Once he became primarily a full-time starter in 2014, Alex Wood was a very solid pitcher for the Atlanta Braves and Los Angeles Dodgers from 2014-2018. Over these five seasons, Wood had a 3.31 ERA, 3.43 FIP, 3.53 xFIP, 3.70 SIERA, and 12.2 fWAR across 725.2 innings pitched. Wood pitched at least 150 innings in each of these seasons besides 2016 (he only pitched 60.1 innings due to a posterior impingement in his left elbow which sidelined him for the majority of the season) and had an ERA under 3.75 in each of these seasons besides 2015 (3.84). After the 2018 season, Wood was traded to the Reds in the same package as Yasiel Puig. In his lone season as a Red, Wood had a 5.80 ERA and only pitched in 35.2 innings due to a back injury. Wood returned to the Dodgers in 2020, but he was mainly used as a reliever after suffering a shoulder injury and posted a 6.39 ERA in just 12.2 regular season innings. Although he struggled in the regular season, Wood did pitch 6.1 scoreless innings in the Postseason helping the Dodgers win the World Series. In a somewhat similar position to Anthony DeSclafani, Wood signed a one-year deal with the San Francisco Giants worth $3 million before the 2021 season. Like DeSclafani, Wood’s one-year bet on himself paid off. In 138.2 innings pitched, Wood had a 3.83 ERA, 3.90 xERA, 3.48 FIP, 3.44 xFIP, 3.60 SIERA, and 2.5 fWAR. Wood’s great 2021 earned him more than triple his annual average value from 2021 over two years. I would give the Giants an A for resigning Wood, but only under the condition that they can bring in a true ace/number two starter to pair with Logan Webb (for the same reasoning as above). While Wood certainly has injury risk, only paying him around $10 million a year for two years has low risk and high reward if he can repeat (or perform better than) his 2021 season.
Contract: 4 years $44 million with the St. Louis Cardinals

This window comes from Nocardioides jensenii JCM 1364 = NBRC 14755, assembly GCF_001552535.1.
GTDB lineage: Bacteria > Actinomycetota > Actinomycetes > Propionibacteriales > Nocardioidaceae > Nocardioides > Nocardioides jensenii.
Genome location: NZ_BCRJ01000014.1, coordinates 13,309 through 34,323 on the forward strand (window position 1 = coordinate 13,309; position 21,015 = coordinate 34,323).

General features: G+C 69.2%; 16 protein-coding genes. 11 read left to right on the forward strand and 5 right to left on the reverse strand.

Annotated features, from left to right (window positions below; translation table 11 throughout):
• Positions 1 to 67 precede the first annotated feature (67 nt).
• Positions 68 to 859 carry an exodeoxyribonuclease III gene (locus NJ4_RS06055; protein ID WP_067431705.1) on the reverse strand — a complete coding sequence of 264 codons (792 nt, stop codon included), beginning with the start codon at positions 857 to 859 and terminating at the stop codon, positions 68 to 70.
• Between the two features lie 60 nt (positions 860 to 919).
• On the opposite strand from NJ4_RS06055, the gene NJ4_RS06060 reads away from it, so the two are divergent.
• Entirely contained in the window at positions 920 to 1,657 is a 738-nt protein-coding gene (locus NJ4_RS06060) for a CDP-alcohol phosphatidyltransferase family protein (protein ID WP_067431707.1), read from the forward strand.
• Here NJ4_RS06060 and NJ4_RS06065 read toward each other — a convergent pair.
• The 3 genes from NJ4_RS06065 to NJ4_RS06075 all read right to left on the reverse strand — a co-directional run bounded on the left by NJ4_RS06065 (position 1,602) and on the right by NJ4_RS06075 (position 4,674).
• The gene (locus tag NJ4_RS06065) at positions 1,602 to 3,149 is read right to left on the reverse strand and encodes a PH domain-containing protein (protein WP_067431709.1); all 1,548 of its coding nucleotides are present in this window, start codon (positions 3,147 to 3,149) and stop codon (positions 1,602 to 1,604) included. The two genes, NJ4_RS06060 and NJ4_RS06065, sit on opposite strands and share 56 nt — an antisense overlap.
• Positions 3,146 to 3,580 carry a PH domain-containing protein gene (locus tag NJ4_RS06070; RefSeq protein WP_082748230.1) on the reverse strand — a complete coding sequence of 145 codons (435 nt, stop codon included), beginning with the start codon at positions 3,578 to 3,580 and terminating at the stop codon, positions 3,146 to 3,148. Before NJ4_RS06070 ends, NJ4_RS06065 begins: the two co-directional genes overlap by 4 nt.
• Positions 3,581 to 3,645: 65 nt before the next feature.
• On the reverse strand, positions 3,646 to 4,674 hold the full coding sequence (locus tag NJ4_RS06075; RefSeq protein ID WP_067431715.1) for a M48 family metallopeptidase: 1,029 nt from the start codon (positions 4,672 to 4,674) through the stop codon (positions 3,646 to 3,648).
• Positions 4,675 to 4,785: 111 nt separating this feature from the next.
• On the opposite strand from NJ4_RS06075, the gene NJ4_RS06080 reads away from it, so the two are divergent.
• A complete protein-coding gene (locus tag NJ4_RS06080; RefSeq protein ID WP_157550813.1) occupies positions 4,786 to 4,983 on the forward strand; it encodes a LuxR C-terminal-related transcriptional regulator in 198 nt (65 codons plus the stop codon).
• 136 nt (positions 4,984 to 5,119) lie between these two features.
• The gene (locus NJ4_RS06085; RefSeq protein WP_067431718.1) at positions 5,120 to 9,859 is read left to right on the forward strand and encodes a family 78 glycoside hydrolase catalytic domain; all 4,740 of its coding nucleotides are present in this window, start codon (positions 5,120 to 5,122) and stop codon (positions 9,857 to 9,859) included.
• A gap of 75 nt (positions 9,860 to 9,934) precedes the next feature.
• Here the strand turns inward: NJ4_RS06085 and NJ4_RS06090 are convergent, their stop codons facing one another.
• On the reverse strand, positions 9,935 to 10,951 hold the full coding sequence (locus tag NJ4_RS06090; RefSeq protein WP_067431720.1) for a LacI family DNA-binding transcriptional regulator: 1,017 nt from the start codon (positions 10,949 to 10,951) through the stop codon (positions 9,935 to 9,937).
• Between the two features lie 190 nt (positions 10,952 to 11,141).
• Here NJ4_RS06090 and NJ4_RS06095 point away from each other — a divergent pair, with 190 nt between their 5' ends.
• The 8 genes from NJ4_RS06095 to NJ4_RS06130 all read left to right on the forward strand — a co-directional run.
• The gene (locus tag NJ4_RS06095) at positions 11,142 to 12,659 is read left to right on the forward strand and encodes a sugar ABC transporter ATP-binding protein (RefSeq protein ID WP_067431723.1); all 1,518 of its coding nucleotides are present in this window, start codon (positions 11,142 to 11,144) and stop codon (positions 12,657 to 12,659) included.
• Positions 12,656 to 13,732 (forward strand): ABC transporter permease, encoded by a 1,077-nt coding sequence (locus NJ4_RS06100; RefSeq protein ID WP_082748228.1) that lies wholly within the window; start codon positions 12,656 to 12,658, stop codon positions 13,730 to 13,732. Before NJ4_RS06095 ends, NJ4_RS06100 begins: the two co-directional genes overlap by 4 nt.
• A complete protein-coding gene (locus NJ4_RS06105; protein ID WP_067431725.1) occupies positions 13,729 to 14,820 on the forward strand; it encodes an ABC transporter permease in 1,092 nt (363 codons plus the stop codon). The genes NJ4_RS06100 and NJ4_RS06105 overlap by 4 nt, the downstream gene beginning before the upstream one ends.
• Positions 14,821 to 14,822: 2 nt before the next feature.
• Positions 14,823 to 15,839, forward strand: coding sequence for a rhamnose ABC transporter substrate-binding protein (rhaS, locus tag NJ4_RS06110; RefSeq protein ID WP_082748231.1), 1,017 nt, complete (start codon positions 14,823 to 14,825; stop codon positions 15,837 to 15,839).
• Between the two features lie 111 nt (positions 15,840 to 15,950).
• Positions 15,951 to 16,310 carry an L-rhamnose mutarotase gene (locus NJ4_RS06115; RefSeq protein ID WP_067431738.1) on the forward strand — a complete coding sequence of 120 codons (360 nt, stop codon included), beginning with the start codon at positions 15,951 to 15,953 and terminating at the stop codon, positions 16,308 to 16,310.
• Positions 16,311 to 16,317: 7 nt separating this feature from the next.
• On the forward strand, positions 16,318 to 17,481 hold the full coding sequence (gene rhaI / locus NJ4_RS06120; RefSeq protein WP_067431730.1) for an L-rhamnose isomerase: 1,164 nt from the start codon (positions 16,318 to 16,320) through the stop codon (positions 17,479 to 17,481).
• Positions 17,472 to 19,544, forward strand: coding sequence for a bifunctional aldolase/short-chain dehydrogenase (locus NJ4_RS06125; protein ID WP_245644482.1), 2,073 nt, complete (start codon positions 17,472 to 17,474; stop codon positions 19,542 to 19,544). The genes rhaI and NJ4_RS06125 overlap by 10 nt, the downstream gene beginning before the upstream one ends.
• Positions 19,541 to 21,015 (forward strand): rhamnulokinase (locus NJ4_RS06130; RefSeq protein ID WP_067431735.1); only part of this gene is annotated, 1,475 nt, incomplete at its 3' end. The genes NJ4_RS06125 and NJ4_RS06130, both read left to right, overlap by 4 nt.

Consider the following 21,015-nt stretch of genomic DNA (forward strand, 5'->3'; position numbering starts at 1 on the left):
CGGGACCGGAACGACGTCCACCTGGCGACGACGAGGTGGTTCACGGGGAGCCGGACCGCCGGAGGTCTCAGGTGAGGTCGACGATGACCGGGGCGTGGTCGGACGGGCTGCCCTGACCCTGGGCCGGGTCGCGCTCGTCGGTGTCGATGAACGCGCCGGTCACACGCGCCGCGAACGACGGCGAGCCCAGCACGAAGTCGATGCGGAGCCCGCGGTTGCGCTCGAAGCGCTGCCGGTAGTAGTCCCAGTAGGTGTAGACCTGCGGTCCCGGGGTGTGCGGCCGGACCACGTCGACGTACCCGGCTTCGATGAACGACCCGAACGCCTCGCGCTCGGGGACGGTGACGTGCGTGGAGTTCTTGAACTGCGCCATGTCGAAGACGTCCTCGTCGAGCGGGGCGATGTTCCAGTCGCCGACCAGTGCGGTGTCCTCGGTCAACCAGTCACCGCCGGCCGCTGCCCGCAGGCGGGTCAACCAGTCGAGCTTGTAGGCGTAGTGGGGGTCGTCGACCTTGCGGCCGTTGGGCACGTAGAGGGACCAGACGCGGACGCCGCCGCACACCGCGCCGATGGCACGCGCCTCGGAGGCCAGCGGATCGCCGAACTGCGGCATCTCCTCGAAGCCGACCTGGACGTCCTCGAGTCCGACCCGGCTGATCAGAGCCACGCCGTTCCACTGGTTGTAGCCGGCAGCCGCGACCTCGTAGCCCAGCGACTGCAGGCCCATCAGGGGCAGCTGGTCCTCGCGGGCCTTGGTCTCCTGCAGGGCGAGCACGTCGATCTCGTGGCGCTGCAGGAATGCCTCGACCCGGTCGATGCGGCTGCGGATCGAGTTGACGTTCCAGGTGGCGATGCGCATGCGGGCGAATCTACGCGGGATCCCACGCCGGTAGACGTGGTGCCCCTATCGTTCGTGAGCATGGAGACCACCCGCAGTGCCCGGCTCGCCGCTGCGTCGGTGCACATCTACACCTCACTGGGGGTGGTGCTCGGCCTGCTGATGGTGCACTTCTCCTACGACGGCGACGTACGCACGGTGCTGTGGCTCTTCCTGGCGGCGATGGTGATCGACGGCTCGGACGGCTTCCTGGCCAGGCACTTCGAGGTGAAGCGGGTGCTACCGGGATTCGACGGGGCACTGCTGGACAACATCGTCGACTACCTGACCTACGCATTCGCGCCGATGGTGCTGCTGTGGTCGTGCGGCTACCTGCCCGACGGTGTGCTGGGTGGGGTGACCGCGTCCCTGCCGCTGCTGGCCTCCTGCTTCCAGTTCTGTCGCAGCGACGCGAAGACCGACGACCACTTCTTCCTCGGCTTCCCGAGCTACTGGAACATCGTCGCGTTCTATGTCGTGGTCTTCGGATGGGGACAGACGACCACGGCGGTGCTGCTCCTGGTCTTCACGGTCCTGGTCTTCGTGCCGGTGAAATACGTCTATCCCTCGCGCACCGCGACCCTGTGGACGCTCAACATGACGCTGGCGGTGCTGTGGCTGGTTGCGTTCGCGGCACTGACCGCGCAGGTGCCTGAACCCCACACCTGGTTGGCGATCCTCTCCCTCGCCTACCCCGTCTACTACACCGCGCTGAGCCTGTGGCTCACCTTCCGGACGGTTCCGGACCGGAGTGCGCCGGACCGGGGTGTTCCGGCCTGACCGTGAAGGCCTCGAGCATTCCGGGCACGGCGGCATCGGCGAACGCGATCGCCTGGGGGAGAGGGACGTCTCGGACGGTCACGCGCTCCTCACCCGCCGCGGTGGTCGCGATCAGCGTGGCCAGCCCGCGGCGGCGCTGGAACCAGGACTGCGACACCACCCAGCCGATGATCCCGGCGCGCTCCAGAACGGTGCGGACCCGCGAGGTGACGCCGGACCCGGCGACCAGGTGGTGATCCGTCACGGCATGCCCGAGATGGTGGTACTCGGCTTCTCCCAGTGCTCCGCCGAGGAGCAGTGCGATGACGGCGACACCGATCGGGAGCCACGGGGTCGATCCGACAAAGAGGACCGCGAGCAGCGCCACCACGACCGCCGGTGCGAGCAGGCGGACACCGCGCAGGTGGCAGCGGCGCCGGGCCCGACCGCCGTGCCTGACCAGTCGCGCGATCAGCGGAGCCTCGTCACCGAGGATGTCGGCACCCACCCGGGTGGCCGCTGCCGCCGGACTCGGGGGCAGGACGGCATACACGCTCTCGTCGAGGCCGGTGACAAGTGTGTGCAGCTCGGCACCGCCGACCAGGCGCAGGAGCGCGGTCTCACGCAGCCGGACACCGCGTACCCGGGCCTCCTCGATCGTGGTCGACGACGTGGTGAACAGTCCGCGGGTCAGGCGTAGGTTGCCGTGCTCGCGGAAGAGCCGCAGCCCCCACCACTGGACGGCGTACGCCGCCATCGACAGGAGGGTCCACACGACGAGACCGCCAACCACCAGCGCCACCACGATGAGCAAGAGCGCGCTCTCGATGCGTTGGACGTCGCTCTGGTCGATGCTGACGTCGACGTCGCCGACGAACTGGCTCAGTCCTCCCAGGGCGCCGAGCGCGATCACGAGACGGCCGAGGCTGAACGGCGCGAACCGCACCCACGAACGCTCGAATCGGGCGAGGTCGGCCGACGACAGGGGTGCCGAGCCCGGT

In his first two seasons in the Major Leagues, Steven Matz looked like he was on his way to becoming a good starting pitcher for years to come. In his first 168.0 Major League innings with the Mets in 2015 and 2016, Matz had a 3.16 ERA, 3.44 FIP, 3.35 xFIP, 3.54 SIERA, and 3.0 fWAR. Matz’s 2017 campaign started in June as a result of elbow inflammation and he pitched horribly to 6.08 ERA over just 66.2 innings. Matz was able to bounce back in 2018 and 2019, but not to the extent of how well he pitched from 2015-2016. Although progress was made in the seasons prior, 2020 was an absolute nightmare for Matz as he had a 9.68 ERA in 30.2 innings pitched. Following the worst season of his career, Matz was traded to the Blue Jays before the 2021 season. With the Blue Jays, Matz completely revived his career as he pitched 150.2 innings to a 3.82 ERA, 4.09 xERA, 3.79 FIP, 3.94 xFIP, 4.12 SIERA, and 2.8 fWAR. Matz’s turnaround in 2021 earned him a four-year deal with the St. Louis Cardinals. Although they made the Postseason last season, the Cardinals only had one starting pitcher who pitched at least 100 innings (Adam Wainwright who pitched 206.1 innings). Beyond Wainwright, the Cardinals rotation also has Jack Flaherty, Dakota Hudson, and Miles Mikolas who all dealt with injuries last season. I would give the Cardinals a B+ for signing Matz. There was a glaring need to add another starter, so I like that the Cardinals did not hesitate to sign Matz. While I do think Matz’s $11 million annual average is fair for both sides, I’m not a huge fan of the Cardinals giving him a four-year contract. On top of being 31 years old when the 2022 season starts, Matz has dealt with his fair share of injuries and inconsistencies in the Major Leagues. However, what makes me like this deal is that the Cardinals were the best defensive team in baseball last season and with their core pretty much set into place, there is no reason to believe their defense will all of a sudden turn bad. The Cardinals were in desperate need of adding a starter, and adding one of Matz’s caliber with their defense behind him has a great ceiling.